Russian-Ukrainian War News: Live Updates

BEIRUT, Lebanon – Syrian police stormed her house and took her husband away. His eldest son died in the rain of shells from the Syrian government on his hometown. So, like millions of other Syrians, Hanadi Hafisi fled the country with the intention of returning when the war ended.

A decade later, she is still a refugee in Turkey, where her work at a center that treats war-wounded exposes her to constant exposure to the human destruction wrought by President Bashar al-Assad of Syria and his Russian supporters: paralysis, missing hands and legs and a deep trauma that leaves his patients wondering why such disasters have consumed their lives.

“I don’t know what to say to them when they ask me if they will achieve justice,” said Ms Hafisi, 46. “Seriously, what to tell them? That Bashar will be held responsible? That he will be judged? Of course not.”

As the world comes to grips with the grim realities of Russia’s invasion of Ukraine – once-bustling neighborhoods bombarded, civilians killed by shells as they tried to flee, speculation over the use of chemical weapons by Russia – many Syrians watched with a horrifying sense of deja vu and a deep foreboding about what lies ahead.

The Syrian war began 11 years ago this month with an anti-Assad uprising that escalated into a multifaceted conflict between the government, armed rebels, jihadists and others. Hundreds of thousands of people have been killed, millions have fled their homes and Mr. al-Assad has remained in power, largely thanks to the considerable support he has received from the man who is currently leading the invasion of Ukraine, President Vladimir V. Putin Russia.

Credit…Pool photo by Mikhail Klimentyev

The legacy of the war in Syria, and Russia’s role in it, hangs heavily on Ukraine, offering potential lessons for Putin, analysts say: that the “red lines” set by the West can be crossed without long-term consequences; that diplomacy purportedly aimed at stopping violence can be used to distract from it; and that autocrats can do terrible things and face international sanctions – and still stay in power.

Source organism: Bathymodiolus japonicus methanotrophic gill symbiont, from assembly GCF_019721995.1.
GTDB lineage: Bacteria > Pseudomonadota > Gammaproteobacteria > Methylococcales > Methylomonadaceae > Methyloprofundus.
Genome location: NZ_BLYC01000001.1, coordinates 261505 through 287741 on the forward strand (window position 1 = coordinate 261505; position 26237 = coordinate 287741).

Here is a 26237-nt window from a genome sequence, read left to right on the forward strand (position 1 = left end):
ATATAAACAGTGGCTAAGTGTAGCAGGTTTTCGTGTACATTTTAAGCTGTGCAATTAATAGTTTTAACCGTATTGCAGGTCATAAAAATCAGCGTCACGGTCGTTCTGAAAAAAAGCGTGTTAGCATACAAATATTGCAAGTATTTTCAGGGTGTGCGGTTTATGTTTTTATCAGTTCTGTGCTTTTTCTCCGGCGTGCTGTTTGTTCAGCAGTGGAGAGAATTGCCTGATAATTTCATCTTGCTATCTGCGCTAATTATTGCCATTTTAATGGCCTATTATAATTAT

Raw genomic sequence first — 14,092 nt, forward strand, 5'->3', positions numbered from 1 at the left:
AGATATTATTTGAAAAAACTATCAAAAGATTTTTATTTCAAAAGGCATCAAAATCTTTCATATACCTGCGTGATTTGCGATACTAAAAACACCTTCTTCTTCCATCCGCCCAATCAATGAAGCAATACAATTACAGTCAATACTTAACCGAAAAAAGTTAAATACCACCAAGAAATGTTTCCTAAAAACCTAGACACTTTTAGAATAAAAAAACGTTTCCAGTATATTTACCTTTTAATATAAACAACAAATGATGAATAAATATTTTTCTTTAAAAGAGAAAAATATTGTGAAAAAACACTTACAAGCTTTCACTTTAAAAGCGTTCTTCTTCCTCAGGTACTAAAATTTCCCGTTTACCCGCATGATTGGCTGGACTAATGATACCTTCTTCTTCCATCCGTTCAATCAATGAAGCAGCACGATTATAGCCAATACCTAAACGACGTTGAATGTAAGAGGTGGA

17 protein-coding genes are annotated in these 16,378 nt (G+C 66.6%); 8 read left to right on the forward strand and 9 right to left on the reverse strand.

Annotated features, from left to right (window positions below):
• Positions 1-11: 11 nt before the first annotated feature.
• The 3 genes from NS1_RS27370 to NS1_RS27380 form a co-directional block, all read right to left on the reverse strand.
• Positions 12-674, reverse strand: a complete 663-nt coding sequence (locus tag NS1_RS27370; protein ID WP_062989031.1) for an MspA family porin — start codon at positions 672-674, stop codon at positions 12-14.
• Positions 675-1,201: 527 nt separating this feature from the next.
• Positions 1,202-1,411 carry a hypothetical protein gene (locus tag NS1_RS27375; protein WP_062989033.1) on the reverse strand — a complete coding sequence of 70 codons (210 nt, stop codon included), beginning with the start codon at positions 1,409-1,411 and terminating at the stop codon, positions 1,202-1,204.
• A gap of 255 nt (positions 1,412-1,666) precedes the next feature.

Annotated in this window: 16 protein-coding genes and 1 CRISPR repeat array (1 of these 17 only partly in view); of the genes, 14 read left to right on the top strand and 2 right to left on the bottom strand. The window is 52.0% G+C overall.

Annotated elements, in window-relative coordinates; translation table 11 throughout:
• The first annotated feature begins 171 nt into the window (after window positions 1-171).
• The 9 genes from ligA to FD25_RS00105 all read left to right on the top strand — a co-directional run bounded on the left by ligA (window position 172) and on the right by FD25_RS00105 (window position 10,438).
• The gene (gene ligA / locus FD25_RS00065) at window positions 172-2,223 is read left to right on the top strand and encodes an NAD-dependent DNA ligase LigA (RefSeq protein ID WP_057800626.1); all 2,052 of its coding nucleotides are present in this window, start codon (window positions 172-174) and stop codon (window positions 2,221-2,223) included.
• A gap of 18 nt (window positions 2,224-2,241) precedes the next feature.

Much of the brutality Mr. al-Assad has deployed to crush his enemies has been documented in real time and sparked outrage that left many thinking he could never get away with it.

He sent soldiers and armed thugs to stop protests by locking up activists and firing live ammunition into crowds. As the opposition took up arms, its troops bombarded, bombarded and imposed starvation sieges on towns and neighborhoods that supported the rebels.

These actions killed large numbers of civilians and sent many others fleeing for their lives. More than half of Syria’s pre-war population was displaced during the war, and 5.7 million refugees remain outside the country.

In August 2013, Mr. al-Assad’s forces shocked the world when they deployed chemical weapons on rebel-held towns near the capital, Damascus, killing more than 1,400 people, US officials said.

Many Syrians expected such a flagrant violation of international law to trigger Western military intervention, especially since President Barack Obama had called the use of chemical weapons a “red line”.

Credit…Lynsey Addario for The New York Times

“I was sure we had witnessed something that very few people had experienced before, like those who witnessed Chernobyl or Hiroshima,” recalls 29-year-old Ibrahim Alfawal, who survived the chemical attack and said it felt like “judgment day”.

But he was shocked when the United States did not intervene. Mr. al-Assad’s forces eventually took control of the towns that had been gassed, appearing to pay no price for his use of banned weapons.

It seemed to show that Mr. al-Assad could count on impunity, Mr. Alfawal said, and the Syrian forces’ attacks on civilian infrastructure – including schools, hospitals, neighborhoods and bakeries where families had queued for bread – only intensified.

In 2015, Mr Putin sent Russian forces to aid Mr al-Assad’s beleaguered army, and soon Russian officers were advising Syrian forces and Russian planes were dropping bombs on Syrian towns – benefiting from the same impunity that Mr. al-Assad seemed to have. .